It seemed a long way to go, longer than going to Edinburgh for the Fringe the other week, but in the end thanks to my handy in-laws as an overnight venue, getting to Kingston UIniversity wasn’t such a difficult destination after all.  Aside from some early morning shopping, the event today was all about sharing practical experiences of repository managers.

Keynote: Bill Hubbard, UKCoRR Can!

Bill (SHERPA/Centre for Scholarly Communication, Nottingham) talked about the founding of UKCoRR and the purpose of a membership organisation as a safe haven for repository managers to meet and discuss issues, away from other stakeholders in open access.  He went on to talk about the vision and purpose behind UKCoRR – key among that being the professionalism and recognition within HEIs.  He highlighted the RIN Mind the Skills Gap report as one that illustrated a clear role and need for repositories and their staff, not just libraries, as key partners of all those involved in the research process.  The UK remains a significant global player in the world repositories, and potentially gives us the chance to lead the world.  Need remains to get the disciplinary repository people involved in UKCoRR as well.  NECOBELAC (Latin America, Caribbean and Europe Repo collaboration).

 Repositories should remember simple as a key feature – simple to access, simple metadata and simple content; although in particular the REF will seriously change the role of the repository.  As managers we may need to be able to fight our corner and our significance against competing demands, which we might feel isolates us.  How does the repository know when people are mandated to deposit by funders?  There is a need to be involved in the research process from the start, not as an after the fact activity.  And this is a position few if any HEI repositories are in.

Here is where UKCoRR can help by supporting peer networks, by identifying needs, supporting collaboration, seeking funding, sharing best practice and acting as a voice for we repository mangers.  There is a need for organisations like JISC to be lobbied by UKCoRR to support repository managers and processes from the top down.  If senior administrators and academics hear about this from a body like JISC, then they might just take more note of our concerns and expertise.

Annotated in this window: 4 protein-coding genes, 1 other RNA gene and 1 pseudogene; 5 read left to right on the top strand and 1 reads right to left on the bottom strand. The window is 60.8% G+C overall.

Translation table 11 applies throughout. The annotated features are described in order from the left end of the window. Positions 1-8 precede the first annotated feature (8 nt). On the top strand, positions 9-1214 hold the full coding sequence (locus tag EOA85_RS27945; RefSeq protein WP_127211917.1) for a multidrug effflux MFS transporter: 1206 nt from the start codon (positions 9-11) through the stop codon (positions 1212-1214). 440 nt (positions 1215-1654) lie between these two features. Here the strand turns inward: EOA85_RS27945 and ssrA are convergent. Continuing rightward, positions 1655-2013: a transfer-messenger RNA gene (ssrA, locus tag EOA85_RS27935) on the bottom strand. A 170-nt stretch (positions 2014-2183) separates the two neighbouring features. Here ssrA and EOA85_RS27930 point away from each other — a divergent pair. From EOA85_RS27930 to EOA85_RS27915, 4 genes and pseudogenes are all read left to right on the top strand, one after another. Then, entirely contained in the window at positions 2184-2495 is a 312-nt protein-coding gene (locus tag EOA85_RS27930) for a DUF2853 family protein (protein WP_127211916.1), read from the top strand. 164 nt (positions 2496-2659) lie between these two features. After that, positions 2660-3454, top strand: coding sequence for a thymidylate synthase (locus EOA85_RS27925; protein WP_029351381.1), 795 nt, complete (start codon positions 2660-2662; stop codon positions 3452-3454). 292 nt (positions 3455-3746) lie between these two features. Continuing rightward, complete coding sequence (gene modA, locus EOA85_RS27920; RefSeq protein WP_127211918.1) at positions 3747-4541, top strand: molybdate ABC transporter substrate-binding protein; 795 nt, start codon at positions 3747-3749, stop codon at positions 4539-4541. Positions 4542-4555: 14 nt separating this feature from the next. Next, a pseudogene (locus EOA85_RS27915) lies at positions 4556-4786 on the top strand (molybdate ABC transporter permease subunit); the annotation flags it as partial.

Following this talk Jenny Delasalle, Mary Robinson and Dominick Tate talked about their role as the inaugural UKCoRR Committee.

Theo Andrews, Central funds for open access publishing

This talk looked at the open access publishing side of open access, with Theo giving an overview of the current situation.  The Gold OAP Route avoids a lot of the problems.  There are a lot of new publishers jumping on board (e.g. PLOS) but also traditional publishers offering hybrid journals; with the option of the author paying a fee to retain rights or not.  How can this be funded, how can this be managed and how can this change be communicated? 

 Mechanisms for payment in this way are not totally new, with page charges for images in articles being around for years.  Often these have been paid from unallocated fund, and this is not really a sustainable nor easily managed way.  Wellcome Trust awarded additional funds to 30 HEIs, and other HEIs can apply to reclaim costs.  At Edinburgh using this as an opportunity to step in for advocacy, and provide support to managing the funding.  Noted that FEC can be included in calculation for researcher fees in grants. 

The feeds issue means that a lot of different departments and stakeholders within an institution are involved in the issue (finance, research, administrative staff, library, committees etc).  No matter what they do, institutions need to coordinate these funds centrally and along the lines of acceptable standard policies.  Edinburgh will be introducing a mandate in Jan 2010 and are spending the 6 months in the lead up to that talking with departments about how this will impact and how the repository can help them to meet the requirements of this.  Noted that once you have introduced the idea of a central fund to pay for publication, top sliced from research grants, you have to maintain it – even if income decreases.

 Glasgow, Nottingham, UCL, Brunel, Edinburgh, Warwick and Kingston are all already or about to start funding open access funding in a central.  Some Northampton academics very much against the idea of paying to publish though, as a matter of principle. Some publishers offer an OA option – but then increase their embargo to a length that means in order to comply with funders’ mandates, authors need to pay for OA option as IR will not be able to meet the requirements.  As Bill Hubbard put it – “They’re back into a double dipping approach to getting money.”

Event slides are here.